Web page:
Species At Risk

Eastern Wolf

(Canis lupus lycaon)

Special Concern

Eastern Wolf


The Eastern Wolf is a member of the dog family, a distinct form of the wolf living in central Ontario and western Quebec. The Eastern Wolf is smaller than other subspecies of Grey Wolf in Canada – about 60 to 68 centimetres tall at the shoulders and weighing 25 to 30 kilograms. It typically has a reddish-brown muzzle, and is reddish-brown behind the ears and on the lower legs, with a black, white, and grey back. Prior to European contact the Eastern Wolf and the Red Wolf (Canis rufus) were likely the same species and part of the same continuous distribution. Owing to near extirpation, habitat fragmentation, hybridization with the Coyote (and Grey Wolf), and genetic drift, the Eastern Wolf and Red Wolf exhibit clear genetic differences and their con-specific (belonging to the same species) status is now debatable.

The Eastern Wolf lives in packs, typically numbering three to six animals which generally consist of an unrelated breeding pair and their pups from previous litters. Each pack has a home range that is defended from neighbouring packs.

Action we are taking:


There are probably fewer than 500 Eastern Wolf in Canada, with most living in central Ontario and western Quebec, and with the highest population densities found in Algonquin Provincial Park.


The Eastern Wolf lives in forests – deciduous and mixed forests in the southern part of their range, and mixed and coniferous forests further north. Wolf packs require relatively large areas of unbroken forest, with home ranges as large as 500 square kilometres.


The Eastern Wolf has disappeared from almost all of southern Ontario, largely as a result of loss of habitat through forest clearance and farmland development. Hybridization could also be a potential long-term threat to the genetic integrity of Eastern Wolf populations.


The Eastern Wolf is listed as a species of Special Concern under Ontario’s Endangered Species Act. Although species of Special Concern do not receive legal protection under this act, this species is protected under the Ontario Fish and Wildlife Conservation Act. Wolves cannot be hunted in provincial parks and Crown Game Preserves, including Algonquin Provincial Park, the largest protected area for the Eastern Wolf. Hunting and trapping of wolves is also banned in the townships around Algonquin Provincial Park.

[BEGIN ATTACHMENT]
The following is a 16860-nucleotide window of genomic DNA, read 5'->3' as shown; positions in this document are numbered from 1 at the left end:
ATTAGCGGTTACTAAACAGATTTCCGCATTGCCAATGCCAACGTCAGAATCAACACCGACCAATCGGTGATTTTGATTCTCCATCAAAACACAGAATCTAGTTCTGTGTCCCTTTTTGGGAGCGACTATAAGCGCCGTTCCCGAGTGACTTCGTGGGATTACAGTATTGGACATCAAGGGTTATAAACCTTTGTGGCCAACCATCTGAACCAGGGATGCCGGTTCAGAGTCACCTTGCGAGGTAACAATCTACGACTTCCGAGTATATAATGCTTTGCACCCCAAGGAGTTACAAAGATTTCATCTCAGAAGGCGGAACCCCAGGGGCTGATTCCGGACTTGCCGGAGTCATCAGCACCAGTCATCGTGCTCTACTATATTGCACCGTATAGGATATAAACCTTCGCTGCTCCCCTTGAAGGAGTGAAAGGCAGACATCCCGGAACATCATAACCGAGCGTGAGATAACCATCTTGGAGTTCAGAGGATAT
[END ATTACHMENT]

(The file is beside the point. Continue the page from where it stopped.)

To help ensure the long term sustainability of wolves in Ontario, as part of a balanced and diverse ecosystem, the Ministry of Natural Resources released Ontario’s Wolf Conservation Strategy in 2005. At the same time, some wolf and coyote hunting restrictions (i.e. shortened hunting season, limited harvest opportunities) were implemented.

What You Can Do to Help the Eastern Wolf

  • The Ministry of Natural Resources tracks species at risk such as the Eastern Wolf. You can use a handy online form to report your sightings to the Natural Heritage Information Centre. Photographs with specific locations or mapping coordinates are always helpful. nhic.mnr.gov.on.ca
  • Report any illegal activity related to plants and wildlife to 1-877-TIPS-MNR (847-7667).
  • Private land owners have a very important role to play in species recovery. You may be eligible for stewardship programs that support the protection and recovery of species at risk and their habitats.
  • Volunteer with your local nature club or provincial park to participate in surveys or stewardship work focused on species at risk.

Did you know?

Eastern Wolves prey primarily on white-tailed deer and moose.

Did you know?

Genetic testing of Eastern Wolves has shown that they contain both Red Wolf and Coyote genes.

Did you know?

Biologists believe wolves use howling for a variety of functions. The single howl may be used to keep in contact with other members of the pack while spread out and not in visual contact. A pack howl is probably used to defend a pack's territory from possible intruders. Wolves may also howl as part of maintaining the unity of the pack.

Did you know?

In Algonquin Provincial Park, collars with global positioning system (GPS) technology are attached to several animals, allowing researchers to collect locations where the wolves have been, as well as other information such as temperature, animal activity and even sound. For more information, visit:www.sbaa.ca/projects.asp?cn=314.

The Endangered Species Act

Contact your local ministry office

Often the best source of local information on species at risk is your nearest ministry office. Call with your questions or concerns.